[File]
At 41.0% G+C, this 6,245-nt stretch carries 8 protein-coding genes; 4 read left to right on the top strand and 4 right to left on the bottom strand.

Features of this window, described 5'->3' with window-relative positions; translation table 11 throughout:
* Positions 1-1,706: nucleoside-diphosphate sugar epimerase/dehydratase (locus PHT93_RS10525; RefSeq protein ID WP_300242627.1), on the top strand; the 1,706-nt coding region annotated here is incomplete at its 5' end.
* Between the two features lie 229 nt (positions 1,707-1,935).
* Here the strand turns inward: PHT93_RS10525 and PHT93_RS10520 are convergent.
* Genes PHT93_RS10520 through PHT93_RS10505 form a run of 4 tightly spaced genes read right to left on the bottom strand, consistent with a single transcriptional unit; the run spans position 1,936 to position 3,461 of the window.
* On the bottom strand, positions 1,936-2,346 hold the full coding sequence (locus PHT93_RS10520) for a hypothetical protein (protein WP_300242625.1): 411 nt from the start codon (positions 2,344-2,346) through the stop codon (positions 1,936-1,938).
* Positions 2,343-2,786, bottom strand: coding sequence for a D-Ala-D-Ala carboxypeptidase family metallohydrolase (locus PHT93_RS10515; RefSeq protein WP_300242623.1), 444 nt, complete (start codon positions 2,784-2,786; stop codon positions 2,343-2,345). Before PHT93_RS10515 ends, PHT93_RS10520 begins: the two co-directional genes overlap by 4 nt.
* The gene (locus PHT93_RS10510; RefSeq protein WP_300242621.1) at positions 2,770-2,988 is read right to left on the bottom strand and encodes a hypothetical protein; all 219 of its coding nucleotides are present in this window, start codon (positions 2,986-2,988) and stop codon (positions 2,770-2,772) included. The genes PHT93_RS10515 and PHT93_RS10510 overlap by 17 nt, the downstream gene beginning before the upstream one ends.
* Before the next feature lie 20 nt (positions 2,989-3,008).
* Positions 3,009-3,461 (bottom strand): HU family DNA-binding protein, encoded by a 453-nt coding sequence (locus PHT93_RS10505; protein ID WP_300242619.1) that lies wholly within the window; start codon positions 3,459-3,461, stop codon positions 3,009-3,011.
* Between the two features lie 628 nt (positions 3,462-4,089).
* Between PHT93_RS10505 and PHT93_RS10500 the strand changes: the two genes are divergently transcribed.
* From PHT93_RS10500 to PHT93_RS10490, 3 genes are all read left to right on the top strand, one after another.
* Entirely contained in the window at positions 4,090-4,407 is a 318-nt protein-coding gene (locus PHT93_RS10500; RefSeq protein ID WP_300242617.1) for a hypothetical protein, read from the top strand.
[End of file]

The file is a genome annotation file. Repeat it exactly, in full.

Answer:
At 41.0% G+C, this 6,245-nt stretch carries 8 protein-coding genes; 4 read left to right on the top strand and 4 right to left on the bottom strand.

Features of this window, described 5'->3' with window-relative positions; translation table 11 throughout:
* Positions 1-1,706: nucleoside-diphosphate sugar epimerase/dehydratase (locus PHT93_RS10525; RefSeq protein ID WP_300242627.1), on the top strand; the 1,706-nt coding region annotated here is incomplete at its 5' end.
* Between the two features lie 229 nt (positions 1,707-1,935).
* Here the strand turns inward: PHT93_RS10525 and PHT93_RS10520 are convergent.
* Genes PHT93_RS10520 through PHT93_RS10505 form a run of 4 tightly spaced genes read right to left on the bottom strand, consistent with a single transcriptional unit; the run spans position 1,936 to position 3,461 of the window.
* On the bottom strand, positions 1,936-2,346 hold the full coding sequence (locus PHT93_RS10520) for a hypothetical protein (protein WP_300242625.1): 411 nt from the start codon (positions 2,344-2,346) through the stop codon (positions 1,936-1,938).
* Positions 2,343-2,786, bottom strand: coding sequence for a D-Ala-D-Ala carboxypeptidase family metallohydrolase (locus PHT93_RS10515; RefSeq protein WP_300242623.1), 444 nt, complete (start codon positions 2,784-2,786; stop codon positions 2,343-2,345). Before PHT93_RS10515 ends, PHT93_RS10520 begins: the two co-directional genes overlap by 4 nt.
* The gene (locus PHT93_RS10510; RefSeq protein WP_300242621.1) at positions 2,770-2,988 is read right to left on the bottom strand and encodes a hypothetical protein; all 219 of its coding nucleotides are present in this window, start codon (positions 2,986-2,988) and stop codon (positions 2,770-2,772) included. The genes PHT93_RS10515 and PHT93_RS10510 overlap by 17 nt, the downstream gene beginning before the upstream one ends.
* Before the next feature lie 20 nt (positions 2,989-3,008).
* Positions 3,009-3,461 (bottom strand): HU family DNA-binding protein, encoded by a 453-nt coding sequence (locus PHT93_RS10505; protein ID WP_300242619.1) that lies wholly within the window; start codon positions 3,459-3,461, stop codon positions 3,009-3,011.
* Between the two features lie 628 nt (positions 3,462-4,089).
* Between PHT93_RS10505 and PHT93_RS10500 the strand changes: the two genes are divergently transcribed.
* From PHT93_RS10500 to PHT93_RS10490, 3 genes are all read left to right on the top strand, one after another.
* Entirely contained in the window at positions 4,090-4,407 is a 318-nt protein-coding gene (locus PHT93_RS10500; RefSeq protein ID WP_300242617.1) for a hypothetical protein, read from the top strand.